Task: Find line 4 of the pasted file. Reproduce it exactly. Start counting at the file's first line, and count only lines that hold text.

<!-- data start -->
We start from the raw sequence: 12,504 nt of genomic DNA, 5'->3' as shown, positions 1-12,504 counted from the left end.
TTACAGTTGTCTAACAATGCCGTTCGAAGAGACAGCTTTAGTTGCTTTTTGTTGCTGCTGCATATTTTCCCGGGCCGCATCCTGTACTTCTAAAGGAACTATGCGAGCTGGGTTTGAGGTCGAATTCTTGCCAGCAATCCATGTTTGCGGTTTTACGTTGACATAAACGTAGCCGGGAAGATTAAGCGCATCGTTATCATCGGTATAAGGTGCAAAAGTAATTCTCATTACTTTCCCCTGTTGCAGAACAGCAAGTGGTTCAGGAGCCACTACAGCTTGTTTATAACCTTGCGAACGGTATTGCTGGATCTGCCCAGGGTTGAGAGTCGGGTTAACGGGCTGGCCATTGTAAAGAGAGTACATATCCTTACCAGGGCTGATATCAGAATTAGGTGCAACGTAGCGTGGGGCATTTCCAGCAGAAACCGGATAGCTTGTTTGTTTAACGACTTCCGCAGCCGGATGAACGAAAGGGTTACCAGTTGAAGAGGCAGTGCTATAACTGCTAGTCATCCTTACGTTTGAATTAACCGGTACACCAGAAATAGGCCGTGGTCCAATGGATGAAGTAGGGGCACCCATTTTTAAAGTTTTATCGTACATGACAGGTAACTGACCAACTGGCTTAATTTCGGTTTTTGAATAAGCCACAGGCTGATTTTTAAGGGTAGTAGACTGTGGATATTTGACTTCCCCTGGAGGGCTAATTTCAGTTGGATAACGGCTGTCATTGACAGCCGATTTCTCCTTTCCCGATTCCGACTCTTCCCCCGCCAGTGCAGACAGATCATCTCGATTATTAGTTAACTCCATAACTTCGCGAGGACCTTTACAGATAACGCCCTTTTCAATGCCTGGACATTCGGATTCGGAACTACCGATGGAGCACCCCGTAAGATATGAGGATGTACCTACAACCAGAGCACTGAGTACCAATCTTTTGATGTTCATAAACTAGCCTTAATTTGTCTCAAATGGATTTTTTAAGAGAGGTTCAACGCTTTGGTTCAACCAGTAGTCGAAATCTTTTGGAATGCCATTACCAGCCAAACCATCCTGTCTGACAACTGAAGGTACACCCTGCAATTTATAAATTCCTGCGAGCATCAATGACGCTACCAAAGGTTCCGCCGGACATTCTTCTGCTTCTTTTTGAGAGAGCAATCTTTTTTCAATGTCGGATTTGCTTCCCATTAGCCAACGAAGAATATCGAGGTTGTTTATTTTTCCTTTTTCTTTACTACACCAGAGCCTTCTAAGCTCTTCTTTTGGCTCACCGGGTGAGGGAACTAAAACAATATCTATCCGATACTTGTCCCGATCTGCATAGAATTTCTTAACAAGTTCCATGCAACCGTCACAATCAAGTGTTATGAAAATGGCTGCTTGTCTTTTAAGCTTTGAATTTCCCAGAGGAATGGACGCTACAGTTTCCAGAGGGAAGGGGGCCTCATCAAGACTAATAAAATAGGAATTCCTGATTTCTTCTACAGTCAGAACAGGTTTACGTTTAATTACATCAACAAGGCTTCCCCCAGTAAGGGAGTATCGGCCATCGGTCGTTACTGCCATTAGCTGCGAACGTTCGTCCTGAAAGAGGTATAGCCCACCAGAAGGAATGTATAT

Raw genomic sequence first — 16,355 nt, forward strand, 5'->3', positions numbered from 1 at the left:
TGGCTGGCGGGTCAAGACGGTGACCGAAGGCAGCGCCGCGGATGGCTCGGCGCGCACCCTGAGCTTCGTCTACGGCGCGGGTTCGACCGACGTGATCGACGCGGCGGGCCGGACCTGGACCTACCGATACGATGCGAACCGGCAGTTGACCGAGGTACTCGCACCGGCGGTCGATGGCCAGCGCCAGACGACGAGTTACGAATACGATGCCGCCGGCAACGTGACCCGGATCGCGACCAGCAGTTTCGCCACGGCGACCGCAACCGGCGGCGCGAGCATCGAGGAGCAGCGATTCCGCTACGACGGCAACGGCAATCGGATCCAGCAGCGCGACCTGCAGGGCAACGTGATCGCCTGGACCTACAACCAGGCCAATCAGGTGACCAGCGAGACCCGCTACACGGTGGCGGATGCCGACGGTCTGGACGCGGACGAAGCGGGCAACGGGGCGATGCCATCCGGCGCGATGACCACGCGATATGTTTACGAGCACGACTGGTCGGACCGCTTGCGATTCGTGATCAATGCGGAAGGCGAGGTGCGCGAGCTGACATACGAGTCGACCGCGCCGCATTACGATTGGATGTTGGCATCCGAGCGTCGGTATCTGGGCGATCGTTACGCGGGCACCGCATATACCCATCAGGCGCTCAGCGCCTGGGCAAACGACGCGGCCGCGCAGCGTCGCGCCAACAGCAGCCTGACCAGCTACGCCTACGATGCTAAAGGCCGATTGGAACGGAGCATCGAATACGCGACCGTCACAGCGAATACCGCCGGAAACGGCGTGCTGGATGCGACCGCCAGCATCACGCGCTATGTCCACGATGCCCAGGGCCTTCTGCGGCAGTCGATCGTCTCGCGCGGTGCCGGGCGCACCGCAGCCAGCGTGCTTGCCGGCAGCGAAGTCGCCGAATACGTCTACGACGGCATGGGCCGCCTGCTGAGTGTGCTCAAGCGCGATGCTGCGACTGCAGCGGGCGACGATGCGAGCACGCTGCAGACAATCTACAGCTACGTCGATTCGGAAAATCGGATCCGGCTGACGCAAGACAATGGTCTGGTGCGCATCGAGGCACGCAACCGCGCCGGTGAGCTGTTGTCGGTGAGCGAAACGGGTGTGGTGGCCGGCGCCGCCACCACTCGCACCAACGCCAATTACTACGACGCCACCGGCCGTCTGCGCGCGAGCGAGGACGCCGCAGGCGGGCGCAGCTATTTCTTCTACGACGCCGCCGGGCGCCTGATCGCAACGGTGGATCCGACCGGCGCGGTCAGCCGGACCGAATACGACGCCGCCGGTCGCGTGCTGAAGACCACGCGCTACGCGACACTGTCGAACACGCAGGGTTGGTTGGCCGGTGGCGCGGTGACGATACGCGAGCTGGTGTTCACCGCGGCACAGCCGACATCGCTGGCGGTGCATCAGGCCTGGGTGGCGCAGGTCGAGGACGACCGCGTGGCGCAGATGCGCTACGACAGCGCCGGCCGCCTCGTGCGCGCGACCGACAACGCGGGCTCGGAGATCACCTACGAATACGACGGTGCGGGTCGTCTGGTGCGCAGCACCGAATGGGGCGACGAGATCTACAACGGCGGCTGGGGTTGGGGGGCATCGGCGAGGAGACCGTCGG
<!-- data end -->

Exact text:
TGGCTGGCGGGTCAAGACGGTGACCGAAGGCAGCGCCGCGGATGGCTCGGCGCGCACCCTGAGCTTCGTCTACGGCGCGGGTTCGACCGACGTGATCGACGCGGCGGGCCGGACCTGGACCTACCGATACGATGCGAACCGGCAGTTGACCGAGGTACTCGCACCGGCGGTCGATGGCCAGCGCCAGACGACGAGTTACGAATACGATGCCGCCGGCAACGTGACCCGGATCGCGACCAGCAGTTTCGCCACGGCGACCGCAACCGGCGGCGCGAGCATCGAGGAGCAGCGATTCCGCTACGACGGCAACGGCAATCGGATCCAGCAGCGCGACCTGCAGGGCAACGTGATCGCCTGGACCTACAACCAGGCCAATCAGGTGACCAGCGAGACCCGCTACACGGTGGCGGATGCCGACGGTCTGGACGCGGACGAAGCGGGCAACGGGGCGATGCCATCCGGCGCGATGACCACGCGATATGTTTACGAGCACGACTGGTCGGACCGCTTGCGATTCGTGATCAATGCGGAAGGCGAGGTGCGCGAGCTGACATACGAGTCGACCGCGCCGCATTACGATTGGATGTTGGCATCCGAGCGTCGGTATCTGGGCGATCGTTACGCGGGCACCGCATATACCCATCAGGCGCTCAGCGCCTGGGCAAACGACGCGGCCGCGCAGCGTCGCGCCAACAGCAGCCTGACCAGCTACGCCTACGATGCTAAAGGCCGATTGGAACGGAGCATCGAATACGCGACCGTCACAGCGAATACCGCCGGAAACGGCGTGCTGGATGCGACCGCCAGCATCACGCGCTATGTCCACGATGCCCAGGGCCTTCTGCGGCAGTCGATCGTCTCGCGCGGTGCCGGGCGCACCGCAGCCAGCGTGCTTGCCGGCAGCGAAGTCGCCGAATACGTCTACGACGGCATGGGCCGCCTGCTGAGTGTGCTCAAGCGCGATGCTGCGACTGCAGCGGGCGACGATGCGAGCACGCTGCAGACAATCTACAGCTACGTCGATTCGGAAAATCGGATCCGGCTGACGCAAGACAATGGTCTGGTGCGCATCGAGGCACGCAACCGCGCCGGTGAGCTGTTGTCGGTGAGCGAAACGGGTGTGGTGGCCGGCGCCGCCACCACTCGCACCAACGCCAATTACTACGACGCCACCGGCCGTCTGCGCGCGAGCGAGGACGCCGCAGGCGGGCGCAGCTATTTCTTCTACGACGCCGCCGGGCGCCTGATCGCAACGGTGGATCCGACCGGCGCGGTCAGCCGGACCGAATACGACGCCGCCGGTCGCGTGCTGAAGACCACGCGCTACGCGACACTGTCGAACACGCAGGGTTGGTTGGCCGGTGGCGCGGTGACGATACGCGAGCTGGTGTTCACCGCGGCACAGCCGACATCGCTGGCGGTGCATCAGGCCTGGGTGGCGCAGGTCGAGGACGACCGCGTGGCGCAGATGCGCTACGACAGCGCCGGCCGCCTCGTGCGCGCGACCGACAACGCGGGCTCGGAGATCACCTACGAATACGACGGTGCGGGTCGTCTGGTGCGCAGCACCGAATGGGGCGACGAGATCTACAACGGCGGCTGGGGTTGGGGGGCATCGGCGAGGAGACCGTCGG